Gardening, Cooking and Decorating on the Prairie of Kansas

Welcome to Linderhof, our 1920's home on the prairie, where there's usually something in the oven, flowers in the garden for tabletops and herbs in the garden for cooking. Where, when company comes, the teapot is always on and there are cookies and cakes to share in the larder.

Monday, March 20, 2017

England Meets The South . . .

When we lived in England that Spring, one of our favorite dinners
was Fish 'N' Chips

There was not a "Chips" shop in our little village but there was one
in the village next to us
We would stop at the market and pop in next door for a couple of orders of fish 'n' chips
to take home

There are so many small fish 'n' chips shops throughout England
Small shops
To Go shops

Inside is plain
And it's to go only
(or as they say "Take Away)
With a menu board
(ala McDonald's)
from which to make your selection

Once home, we'd unwrap the greasy paper revealing a mass of chips (which we know as French fries)
and a nice piece of deep fried battered fish

We bought a bottle of malt vinegar and kept it at home
for those fish 'n' chips nights.
British battered fish 'n' chips need malt vinegar!

Oh, how I miss those meals!

Long John Silvers does not compare (like fish to fish sticks) and even some "Irish" pubs
in the city just don't do it right!

Then in the tiny Southwestern Missouri town of Lamar,
there is

With a British flag and the words "fish and chips",
I thought I might be entering fish 'n' chips heaven!

It's a quaint place
It's a small place

The kitchen is open

And yes, they do serve wonderful fish 'n' chips

Cod, fresh out of the fryer 
(would there be any other way for "Cap"?)

Served with chips
And the "South" part of it --
coleslaw and hushpuppies
We are, after all, in South Missouri!

Owner Charles James
stopped by our table
So not only do you get good food you get great service.
It's always nice when the owner comes by to see if you like your food!

And how you know you're eating proper British fish 'n' chips!

Cap's Cabin serves other food -- hamburgers including a Juicy Lucy
(for those misplaced Minnesotians who are carving their favorite food!)

We'll be back
For it was not just good food -- it was great food!

And Fort Scottians or Nevadans don't seem to give a second thought to
traveling for good food.   

And if you think you've heard of Lamar,
you have
It's famous

As the birthplace of Harry S. Truman in 1884
The "Man from Independence" was really the "Man from Lamar"
although his time in Lamar was brief!

It's a fun stop when you're in town to eat at Cap's Cabin!

Saturday, March 18, 2017

Would You Bring . . .

It was a busy week in the kitchen at Linderhof
Besides breakfast, lunch and dinner
(and a company lunch on Friday)
we baked -- not for us but rather
"to take"

On Monday:

Or in this case "to send"
The shamrock cookies for the grands

They have been renamed by Lucy as
"Broccoli Cookies"!
(although they don't taste like broccoli!)

And on Tuesday . . . 

two chocolate chess pies

My donation for a fundraiser
"A Night In The Museum"
for the Bushwhacker Museum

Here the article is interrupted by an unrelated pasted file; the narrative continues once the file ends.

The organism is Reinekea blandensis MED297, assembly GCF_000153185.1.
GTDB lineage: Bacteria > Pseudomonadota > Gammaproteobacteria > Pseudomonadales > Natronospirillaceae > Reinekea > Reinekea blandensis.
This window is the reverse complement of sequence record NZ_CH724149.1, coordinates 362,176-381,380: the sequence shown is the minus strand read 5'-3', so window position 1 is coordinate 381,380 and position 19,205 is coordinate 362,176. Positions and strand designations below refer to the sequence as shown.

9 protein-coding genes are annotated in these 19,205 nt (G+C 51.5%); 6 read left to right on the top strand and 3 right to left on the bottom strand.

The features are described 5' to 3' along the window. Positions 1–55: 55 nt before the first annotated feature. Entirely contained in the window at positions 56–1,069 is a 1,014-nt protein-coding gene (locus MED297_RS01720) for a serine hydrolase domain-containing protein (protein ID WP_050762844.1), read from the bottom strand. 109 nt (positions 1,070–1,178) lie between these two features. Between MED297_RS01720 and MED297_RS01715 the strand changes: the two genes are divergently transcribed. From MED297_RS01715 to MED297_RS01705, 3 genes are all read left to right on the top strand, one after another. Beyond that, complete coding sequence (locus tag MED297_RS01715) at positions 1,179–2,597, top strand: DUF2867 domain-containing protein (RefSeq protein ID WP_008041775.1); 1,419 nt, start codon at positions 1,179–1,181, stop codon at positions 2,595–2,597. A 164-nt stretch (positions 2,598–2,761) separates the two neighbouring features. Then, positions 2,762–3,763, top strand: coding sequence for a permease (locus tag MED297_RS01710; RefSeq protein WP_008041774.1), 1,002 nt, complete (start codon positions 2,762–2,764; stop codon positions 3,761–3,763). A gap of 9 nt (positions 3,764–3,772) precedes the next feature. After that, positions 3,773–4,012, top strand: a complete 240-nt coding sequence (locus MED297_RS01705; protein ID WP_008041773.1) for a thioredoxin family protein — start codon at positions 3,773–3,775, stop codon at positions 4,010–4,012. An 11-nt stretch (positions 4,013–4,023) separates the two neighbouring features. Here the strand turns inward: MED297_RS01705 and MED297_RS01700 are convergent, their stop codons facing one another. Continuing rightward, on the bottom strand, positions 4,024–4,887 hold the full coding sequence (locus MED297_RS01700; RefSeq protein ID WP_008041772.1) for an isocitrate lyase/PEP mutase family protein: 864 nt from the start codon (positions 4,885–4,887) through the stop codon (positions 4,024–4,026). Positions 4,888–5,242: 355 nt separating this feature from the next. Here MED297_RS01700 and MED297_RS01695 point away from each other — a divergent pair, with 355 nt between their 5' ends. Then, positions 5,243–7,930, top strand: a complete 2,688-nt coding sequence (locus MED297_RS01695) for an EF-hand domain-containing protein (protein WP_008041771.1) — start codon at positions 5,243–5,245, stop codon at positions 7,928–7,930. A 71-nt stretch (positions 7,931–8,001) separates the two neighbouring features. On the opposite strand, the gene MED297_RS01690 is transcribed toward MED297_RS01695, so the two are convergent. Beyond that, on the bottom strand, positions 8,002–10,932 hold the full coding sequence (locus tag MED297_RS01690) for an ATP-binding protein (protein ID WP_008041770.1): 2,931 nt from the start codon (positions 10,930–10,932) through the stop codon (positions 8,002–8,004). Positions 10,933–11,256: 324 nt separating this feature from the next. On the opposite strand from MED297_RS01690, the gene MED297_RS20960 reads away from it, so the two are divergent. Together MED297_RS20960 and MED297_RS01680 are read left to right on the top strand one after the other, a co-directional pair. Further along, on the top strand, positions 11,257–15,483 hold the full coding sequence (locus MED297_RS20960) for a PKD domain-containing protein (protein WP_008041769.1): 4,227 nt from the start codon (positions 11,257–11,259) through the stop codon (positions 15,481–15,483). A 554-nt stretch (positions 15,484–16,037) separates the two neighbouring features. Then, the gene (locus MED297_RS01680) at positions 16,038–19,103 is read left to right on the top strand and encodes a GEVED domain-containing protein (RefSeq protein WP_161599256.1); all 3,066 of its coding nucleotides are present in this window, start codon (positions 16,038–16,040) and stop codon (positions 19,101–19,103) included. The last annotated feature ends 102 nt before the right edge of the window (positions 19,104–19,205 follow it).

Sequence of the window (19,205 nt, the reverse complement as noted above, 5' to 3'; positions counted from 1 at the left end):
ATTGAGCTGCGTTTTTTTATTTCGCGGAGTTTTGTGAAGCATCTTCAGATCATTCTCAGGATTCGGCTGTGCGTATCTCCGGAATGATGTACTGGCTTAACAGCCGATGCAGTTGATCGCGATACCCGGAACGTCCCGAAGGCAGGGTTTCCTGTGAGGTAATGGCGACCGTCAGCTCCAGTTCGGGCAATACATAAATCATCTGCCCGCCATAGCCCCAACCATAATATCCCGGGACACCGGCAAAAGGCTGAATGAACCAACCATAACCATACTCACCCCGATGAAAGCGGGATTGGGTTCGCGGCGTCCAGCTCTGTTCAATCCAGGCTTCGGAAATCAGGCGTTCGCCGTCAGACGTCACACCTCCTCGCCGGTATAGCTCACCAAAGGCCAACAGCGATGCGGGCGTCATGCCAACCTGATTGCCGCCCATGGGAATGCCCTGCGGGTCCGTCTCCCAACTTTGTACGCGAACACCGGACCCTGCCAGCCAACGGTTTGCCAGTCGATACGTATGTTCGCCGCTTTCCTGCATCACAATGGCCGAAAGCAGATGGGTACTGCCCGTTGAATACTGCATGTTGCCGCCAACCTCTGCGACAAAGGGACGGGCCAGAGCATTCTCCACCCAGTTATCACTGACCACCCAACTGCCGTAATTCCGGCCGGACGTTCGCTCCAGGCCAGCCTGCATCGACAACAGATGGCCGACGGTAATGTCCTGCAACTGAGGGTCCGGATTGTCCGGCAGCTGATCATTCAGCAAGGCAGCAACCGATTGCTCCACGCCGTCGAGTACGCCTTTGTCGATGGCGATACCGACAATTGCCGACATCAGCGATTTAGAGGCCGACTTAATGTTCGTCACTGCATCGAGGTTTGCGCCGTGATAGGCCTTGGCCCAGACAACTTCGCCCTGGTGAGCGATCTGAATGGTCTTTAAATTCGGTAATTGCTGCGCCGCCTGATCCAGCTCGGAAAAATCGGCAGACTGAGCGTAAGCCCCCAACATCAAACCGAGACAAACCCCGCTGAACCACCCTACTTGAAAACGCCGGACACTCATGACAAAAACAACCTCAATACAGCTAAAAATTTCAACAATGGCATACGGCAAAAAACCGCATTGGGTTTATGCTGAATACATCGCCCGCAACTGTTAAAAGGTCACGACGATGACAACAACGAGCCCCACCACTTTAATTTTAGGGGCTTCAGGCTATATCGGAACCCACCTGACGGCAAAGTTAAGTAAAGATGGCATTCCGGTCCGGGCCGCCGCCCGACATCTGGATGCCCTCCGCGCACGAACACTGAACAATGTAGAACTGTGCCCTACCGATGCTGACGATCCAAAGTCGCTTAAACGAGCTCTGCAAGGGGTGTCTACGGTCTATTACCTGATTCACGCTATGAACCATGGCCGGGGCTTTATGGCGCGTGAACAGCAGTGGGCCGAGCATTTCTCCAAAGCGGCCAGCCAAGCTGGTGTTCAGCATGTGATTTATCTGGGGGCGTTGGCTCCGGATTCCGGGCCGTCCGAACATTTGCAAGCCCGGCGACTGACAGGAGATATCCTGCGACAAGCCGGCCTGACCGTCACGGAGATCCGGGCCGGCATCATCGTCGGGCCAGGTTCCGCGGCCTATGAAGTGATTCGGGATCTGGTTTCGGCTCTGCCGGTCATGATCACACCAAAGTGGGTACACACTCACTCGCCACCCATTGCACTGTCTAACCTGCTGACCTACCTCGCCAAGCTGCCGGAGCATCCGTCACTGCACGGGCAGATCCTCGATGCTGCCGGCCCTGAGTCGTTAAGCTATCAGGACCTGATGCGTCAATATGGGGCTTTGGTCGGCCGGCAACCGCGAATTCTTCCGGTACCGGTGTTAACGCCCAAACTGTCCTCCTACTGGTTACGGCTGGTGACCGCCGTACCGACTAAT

Just two of the 40 pies donated for the event!

On Wednesday:

I made sugared pansy cookies
for a reception we had after the DUV-CW meeting in Kansas City on Thursday

It's the same cookie dough I used for Monday's shamrock cookies
And a favorite recipe of mine.

On Friday:

I made a six layered salad
for a funeral dinner on Saturday
It's one of my favorite salads and it's great because it's a make ahead one!

It was a busy week in the kitchen but I love to cook and am always glad to be asked to
bring something.

Friday, March 17, 2017

A St. Patrick's Day Luncheon

St. Patrick's Day finds me inviting my Irish friends to lunch.
Not an American style St. Patrick's luncheon
but one that you might find if you were in Ireland
In a cottage in the country

My table is simple:

A lace tablecloth
(but alas, not Irish lace but rather Quaker)

English Spode sets each place,
an Irish linen napkin in a silver ring
Jim's grandmother's cutlery

The menu written on a watercolor of an Irish cottage
A nod to America is the frosted and sprinkled shamrock cookie
as a favor (for tea that afternoon) --
if we had been in Ireland, it would have been shortbread --

Orange tulips (because we're protestant)
in a Waterford pitcher
(actually, the first Waterford pitcher I ever bought)
(and it pours poorly -- more useful for flowers than for iced tea!)

The view into the living room

I like my menu to reflect what perhaps an Irish housewife
would serve her friends:

An Irish leek and potato soup
(garnished with chives)

Irish Soda Bread
(not an Irish recipe but rather one from the Top of the Tower restaurant in Kansas City --
it's a recipe I've had "forever"!)

And dessert . . . 

Irish Apple cake
(made with fresh apples and it is yummy)
with a big pour of custard (Bird's Custard -- I always like to keep some in the larder)

And every year after dessert we have:

Irish Coffee
served in wee cups that I've had "forever"!
And used just for this one day every year!

Irish Coffee has an interesting beginning:

The original Irish coffee was invented and named by Joe Sheridan, a head chef in Foynes, County Limerick.    The coffee was conceived after a group of American passengers disembarked from a Pan Am flying boat on a miserable winter evening in the 40s.     Sheridan added whiskey to the coffee to warm the passengers.    After the passengers asked if they were being served Brazilian, Sheridan replied "No, it's Irish coffee"!